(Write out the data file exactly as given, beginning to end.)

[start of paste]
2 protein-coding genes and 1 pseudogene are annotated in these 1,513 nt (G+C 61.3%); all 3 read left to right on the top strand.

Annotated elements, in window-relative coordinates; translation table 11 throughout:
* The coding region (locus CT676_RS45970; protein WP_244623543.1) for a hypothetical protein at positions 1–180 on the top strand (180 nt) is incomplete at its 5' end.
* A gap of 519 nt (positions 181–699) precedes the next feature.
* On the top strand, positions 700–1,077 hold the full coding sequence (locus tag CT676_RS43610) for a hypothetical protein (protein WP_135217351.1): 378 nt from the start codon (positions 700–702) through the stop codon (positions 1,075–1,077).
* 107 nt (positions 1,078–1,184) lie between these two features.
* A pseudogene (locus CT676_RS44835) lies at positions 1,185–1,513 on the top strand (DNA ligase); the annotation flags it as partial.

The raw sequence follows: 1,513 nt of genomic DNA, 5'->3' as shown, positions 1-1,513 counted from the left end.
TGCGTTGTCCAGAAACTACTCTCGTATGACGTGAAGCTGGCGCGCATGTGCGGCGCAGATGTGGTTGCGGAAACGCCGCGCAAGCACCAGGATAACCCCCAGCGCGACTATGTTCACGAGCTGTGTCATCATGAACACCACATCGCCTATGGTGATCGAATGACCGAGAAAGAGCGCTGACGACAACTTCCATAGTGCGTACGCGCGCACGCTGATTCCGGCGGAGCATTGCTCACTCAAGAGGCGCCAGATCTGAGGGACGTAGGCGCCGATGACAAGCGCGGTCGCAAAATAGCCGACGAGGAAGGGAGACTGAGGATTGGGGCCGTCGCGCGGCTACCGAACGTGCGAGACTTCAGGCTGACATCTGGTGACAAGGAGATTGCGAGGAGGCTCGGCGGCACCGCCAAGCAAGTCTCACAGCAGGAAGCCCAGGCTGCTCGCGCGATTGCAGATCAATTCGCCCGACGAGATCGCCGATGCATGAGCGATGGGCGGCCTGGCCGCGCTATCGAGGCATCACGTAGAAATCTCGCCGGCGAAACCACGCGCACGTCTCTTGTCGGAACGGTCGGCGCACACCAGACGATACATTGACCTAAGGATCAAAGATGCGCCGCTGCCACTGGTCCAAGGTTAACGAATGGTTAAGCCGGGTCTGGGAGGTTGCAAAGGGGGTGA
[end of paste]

2 protein-coding genes and 1 pseudogene are annotated in these 1,513 nt (G+C 61.3%); all 3 read left to right on the top strand.

Annotated elements, in window-relative coordinates; translation table 11 throughout:
* The coding region (locus CT676_RS45970; protein WP_244623543.1) for a hypothetical protein at positions 1–180 on the top strand (180 nt) is incomplete at its 5' end.
* A gap of 519 nt (positions 181–699) precedes the next feature.
* On the top strand, positions 700–1,077 hold the full coding sequence (locus tag CT676_RS43610) for a hypothetical protein (protein WP_135217351.1): 378 nt from the start codon (positions 700–702) through the stop codon (positions 1,075–1,077).
* 107 nt (positions 1,078–1,184) lie between these two features.
* A pseudogene (locus CT676_RS44835) lies at positions 1,185–1,513 on the top strand (DNA ligase); the annotation flags it as partial.

The raw sequence follows: 1,513 nt of genomic DNA, 5'->3' as shown, positions 1-1,513 counted from the left end.
TGCGTTGTCCAGAAACTACTCTCGTATGACGTGAAGCTGGCGCGCATGTGCGGCGCAGATGTGGTTGCGGAAACGCCGCGCAAGCACCAGGATAACCCCCAGCGCGACTATGTTCACGAGCTGTGTCATCATGAACACCACATCGCCTATGGTGATCGAATGACCGAGAAAGAGCGCTGACGACAACTTCCATAGTGCGTACGCGCGCACGCTGATTCCGGCGGAGCATTGCTCACTCAAGAGGCGCCAGATCTGAGGGACGTAGGCGCCGATGACAAGCGCGGTCGCAAAATAGCCGACGAGGAAGGGAGACTGAGGATTGGGGCCGTCGCGCGGCTACCGAACGTGCGAGACTTCAGGCTGACATCTGGTGACAAGGAGATTGCGAGGAGGCTCGGCGGCACCGCCAAGCAAGTCTCACAGCAGGAAGCCCAGGCTGCTCGCGCGATTGCAGATCAATTCGCCCGACGAGATCGCCGATGCATGAGCGATGGGCGGCCTGGCCGCGCTATCGAGGCATCACGTAGAAATCTCGCCGGCGAAACCACGCGCACGTCTCTTGTCGGAACGGTCGGCGCACACCAGACGATACATTGACCTAAGGATCAAAGATGCGCCGCTGCCACTGGTCCAAGGTTAACGAATGGTTAAGCCGGGTCTGGGAGGTTGCAAAGGGGGTGA